Perth Scorchers eyeing off WBBL dynasty

The Perth Scorchers ensured it was third time lucky when they broke through for their maiden WBBL title - and they don't want to stop there.

SOPHIE DEVINE of the Strikers.
SOPHIE DEVINE of the Strikers. Picture: Michael Dodge/Getty Images

Star New Zealand international Sophie Devine feels the Perth Scorchers have the potential to create a WBBL dynasty, and she wants to be part of the team's title defence next year.

Devine captained the Scorchers to their maiden WBBL crown on Saturday night with a 12-run win over Adelaide in the grand final at Optus Stadium.

The Scorchers are hopeful of keeping the bulk of their title-winning squad together next season.

Star South African import Marizanne Kapp, who was player of the match in the final despite being bed-ridden in the lead-up, has already signalled her intent to return.

Superstar opener Beth Mooney recently re-signed for another two years, and 32-year-old Devine is keen to roll around again.

"It's certainly special, and we can build the team around players like Beth Mooney," Devine said.

"We've got such a great core group of WA local players here that I hope we can keep together. I'm also hopeful of coming back here as well next year if they want me back.

"It's a really special group and I think we can create something special here, but we've got to start again."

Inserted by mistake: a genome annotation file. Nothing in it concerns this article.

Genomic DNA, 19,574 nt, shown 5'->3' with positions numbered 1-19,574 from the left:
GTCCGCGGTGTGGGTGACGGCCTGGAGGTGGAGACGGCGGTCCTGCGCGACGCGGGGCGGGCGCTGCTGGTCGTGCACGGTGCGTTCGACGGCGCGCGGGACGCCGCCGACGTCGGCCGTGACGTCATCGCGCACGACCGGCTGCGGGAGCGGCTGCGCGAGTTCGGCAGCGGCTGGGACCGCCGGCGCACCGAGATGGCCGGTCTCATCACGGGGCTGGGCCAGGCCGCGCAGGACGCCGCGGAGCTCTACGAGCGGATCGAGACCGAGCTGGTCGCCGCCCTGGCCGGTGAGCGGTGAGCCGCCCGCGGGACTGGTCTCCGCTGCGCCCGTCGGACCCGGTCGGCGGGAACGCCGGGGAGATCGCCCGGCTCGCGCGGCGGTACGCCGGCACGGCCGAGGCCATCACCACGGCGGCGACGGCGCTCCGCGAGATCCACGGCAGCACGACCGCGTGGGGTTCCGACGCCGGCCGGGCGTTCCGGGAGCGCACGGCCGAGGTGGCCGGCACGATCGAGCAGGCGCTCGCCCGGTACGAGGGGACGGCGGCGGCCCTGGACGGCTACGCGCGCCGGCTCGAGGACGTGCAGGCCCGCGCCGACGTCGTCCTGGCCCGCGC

Devine said a loss to the Hobart Hurricanes at the WACA Ground earlier this season was the turning point for the team.

Chasing 138 for victory that day, the Scorchers spluttered with the finishing line in sight and ended up losing by two runs.

It proved to be the Scorchers' last loss of the season, with the team winning six of the next seven games on the way to the title, with the only game they didn't win during that period being a washout.

"I certainly think the game at the WACA against the Hobart Hurricanes we choked," Devine said.

"It was a run chase that we would bank ourselves on doing nine times out of 10.

"We had to have a really hard look at ourselves after ... that was a turning point for us. Our middle-order from that stage really kicked on."

"Sometimes you get that kick up the bum halfway through a season. It was nice that the girls could respond to it."

The 15,511 fans on hand for Saturday's final was the largest attendance for a standalone WBBL match.

It was also the most-watched game in WBBL history, with a combined average audience of 535,000 tuning in across linear TV and streaming platforms.

That number eclipsed the 506,000 audience for the WBBL-04 final played as a broadcast double-header before a men's Test match.